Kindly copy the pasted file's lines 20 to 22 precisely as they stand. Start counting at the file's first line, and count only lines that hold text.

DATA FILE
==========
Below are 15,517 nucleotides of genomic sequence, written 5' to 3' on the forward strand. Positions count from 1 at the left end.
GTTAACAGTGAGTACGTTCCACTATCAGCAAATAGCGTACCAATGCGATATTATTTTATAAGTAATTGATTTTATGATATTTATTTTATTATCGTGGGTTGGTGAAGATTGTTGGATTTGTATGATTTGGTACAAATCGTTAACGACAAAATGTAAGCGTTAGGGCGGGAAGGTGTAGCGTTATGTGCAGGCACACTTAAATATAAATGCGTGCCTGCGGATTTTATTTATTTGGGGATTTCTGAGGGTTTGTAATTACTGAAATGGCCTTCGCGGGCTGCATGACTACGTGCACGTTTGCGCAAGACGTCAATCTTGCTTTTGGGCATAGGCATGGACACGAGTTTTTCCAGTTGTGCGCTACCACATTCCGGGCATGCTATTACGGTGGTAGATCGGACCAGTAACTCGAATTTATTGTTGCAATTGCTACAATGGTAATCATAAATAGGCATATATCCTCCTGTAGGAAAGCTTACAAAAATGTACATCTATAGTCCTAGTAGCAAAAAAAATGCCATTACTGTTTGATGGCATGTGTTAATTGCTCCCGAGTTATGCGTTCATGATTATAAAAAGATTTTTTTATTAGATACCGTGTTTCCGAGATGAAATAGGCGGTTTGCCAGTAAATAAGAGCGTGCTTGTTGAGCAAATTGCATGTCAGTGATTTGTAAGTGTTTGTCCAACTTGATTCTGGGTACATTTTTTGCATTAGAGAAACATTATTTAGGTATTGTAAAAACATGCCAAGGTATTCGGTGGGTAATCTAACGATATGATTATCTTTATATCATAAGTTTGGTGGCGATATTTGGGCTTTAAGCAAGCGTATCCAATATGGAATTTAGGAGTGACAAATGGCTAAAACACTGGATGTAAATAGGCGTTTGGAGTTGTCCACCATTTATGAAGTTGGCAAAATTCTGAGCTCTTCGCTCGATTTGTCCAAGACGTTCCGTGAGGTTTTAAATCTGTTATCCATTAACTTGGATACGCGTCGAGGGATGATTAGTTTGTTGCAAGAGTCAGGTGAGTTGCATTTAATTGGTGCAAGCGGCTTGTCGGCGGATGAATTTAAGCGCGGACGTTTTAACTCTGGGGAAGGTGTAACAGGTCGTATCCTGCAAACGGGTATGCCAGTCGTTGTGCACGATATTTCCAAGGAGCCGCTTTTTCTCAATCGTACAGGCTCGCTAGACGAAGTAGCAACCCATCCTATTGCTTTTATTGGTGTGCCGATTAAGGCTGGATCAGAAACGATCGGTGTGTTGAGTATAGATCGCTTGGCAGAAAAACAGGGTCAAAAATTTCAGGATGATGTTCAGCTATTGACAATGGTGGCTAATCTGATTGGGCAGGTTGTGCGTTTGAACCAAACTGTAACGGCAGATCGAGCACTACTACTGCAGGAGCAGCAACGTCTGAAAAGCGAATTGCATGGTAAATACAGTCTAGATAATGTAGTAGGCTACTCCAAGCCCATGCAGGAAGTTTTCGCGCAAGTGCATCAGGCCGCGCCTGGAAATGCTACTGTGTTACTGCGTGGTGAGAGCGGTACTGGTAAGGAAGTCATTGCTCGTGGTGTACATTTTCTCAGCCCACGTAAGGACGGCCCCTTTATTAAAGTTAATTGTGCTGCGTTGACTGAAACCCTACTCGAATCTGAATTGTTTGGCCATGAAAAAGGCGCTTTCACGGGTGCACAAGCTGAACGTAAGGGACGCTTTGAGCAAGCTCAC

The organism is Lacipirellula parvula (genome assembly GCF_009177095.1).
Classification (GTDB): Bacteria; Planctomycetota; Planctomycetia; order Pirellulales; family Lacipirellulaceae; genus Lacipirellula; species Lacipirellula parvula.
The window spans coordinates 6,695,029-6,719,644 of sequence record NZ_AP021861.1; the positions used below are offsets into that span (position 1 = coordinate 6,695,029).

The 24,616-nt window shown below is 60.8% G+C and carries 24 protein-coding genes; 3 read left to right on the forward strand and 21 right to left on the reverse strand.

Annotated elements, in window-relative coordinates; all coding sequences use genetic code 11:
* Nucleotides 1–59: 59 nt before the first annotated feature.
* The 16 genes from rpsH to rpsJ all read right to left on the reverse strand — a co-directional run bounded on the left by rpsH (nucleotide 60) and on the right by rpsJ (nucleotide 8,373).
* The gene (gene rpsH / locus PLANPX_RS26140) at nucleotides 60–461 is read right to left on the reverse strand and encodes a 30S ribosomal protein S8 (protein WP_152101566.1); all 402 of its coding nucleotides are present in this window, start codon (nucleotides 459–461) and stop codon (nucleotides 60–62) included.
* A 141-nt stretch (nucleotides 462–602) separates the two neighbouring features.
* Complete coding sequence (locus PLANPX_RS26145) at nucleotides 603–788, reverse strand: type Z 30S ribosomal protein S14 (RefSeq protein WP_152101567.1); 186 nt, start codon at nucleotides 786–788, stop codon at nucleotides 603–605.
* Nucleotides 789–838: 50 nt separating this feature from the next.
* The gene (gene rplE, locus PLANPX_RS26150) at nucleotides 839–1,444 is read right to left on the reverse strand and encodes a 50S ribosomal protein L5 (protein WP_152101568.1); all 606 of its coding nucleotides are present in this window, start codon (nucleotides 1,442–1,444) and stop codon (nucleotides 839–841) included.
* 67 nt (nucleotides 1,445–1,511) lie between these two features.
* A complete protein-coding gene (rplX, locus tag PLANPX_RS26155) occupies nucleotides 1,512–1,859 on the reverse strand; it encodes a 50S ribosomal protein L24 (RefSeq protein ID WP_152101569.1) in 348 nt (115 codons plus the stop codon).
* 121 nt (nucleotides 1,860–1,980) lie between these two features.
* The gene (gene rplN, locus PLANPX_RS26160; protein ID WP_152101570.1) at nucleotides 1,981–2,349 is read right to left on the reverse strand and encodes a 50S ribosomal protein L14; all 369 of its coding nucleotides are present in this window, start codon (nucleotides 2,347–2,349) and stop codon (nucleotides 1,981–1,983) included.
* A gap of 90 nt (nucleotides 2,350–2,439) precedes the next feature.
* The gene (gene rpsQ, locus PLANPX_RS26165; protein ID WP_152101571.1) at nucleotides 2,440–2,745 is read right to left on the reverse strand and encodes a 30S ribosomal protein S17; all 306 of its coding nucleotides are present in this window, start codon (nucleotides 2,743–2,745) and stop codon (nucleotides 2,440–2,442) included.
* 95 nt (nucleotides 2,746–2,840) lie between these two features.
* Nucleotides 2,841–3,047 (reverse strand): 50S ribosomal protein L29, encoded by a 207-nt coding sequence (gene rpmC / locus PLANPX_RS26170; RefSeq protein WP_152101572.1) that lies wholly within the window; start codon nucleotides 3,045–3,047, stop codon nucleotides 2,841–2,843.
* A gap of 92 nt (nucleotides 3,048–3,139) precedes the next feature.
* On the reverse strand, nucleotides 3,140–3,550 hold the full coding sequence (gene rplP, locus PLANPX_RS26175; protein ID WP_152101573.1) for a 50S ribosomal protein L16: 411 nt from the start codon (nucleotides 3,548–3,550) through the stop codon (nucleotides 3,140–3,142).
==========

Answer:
* The gene (gene rpsQ, locus PLANPX_RS26165; protein ID WP_152101571.1) at nucleotides 2,440–2,745 is read right to left on the reverse strand and encodes a 30S ribosomal protein S17; all 306 of its coding nucleotides are present in this window, start codon (nucleotides 2,743–2,745) and stop codon (nucleotides 2,440–2,442) included.
* 95 nt (nucleotides 2,746–2,840) lie between these two features.
* Nucleotides 2,841–3,047 (reverse strand): 50S ribosomal protein L29, encoded by a 207-nt coding sequence (gene rpmC / locus PLANPX_RS26170; RefSeq protein WP_152101572.1) that lies wholly within the window; start codon nucleotides 3,045–3,047, stop codon nucleotides 2,841–2,843.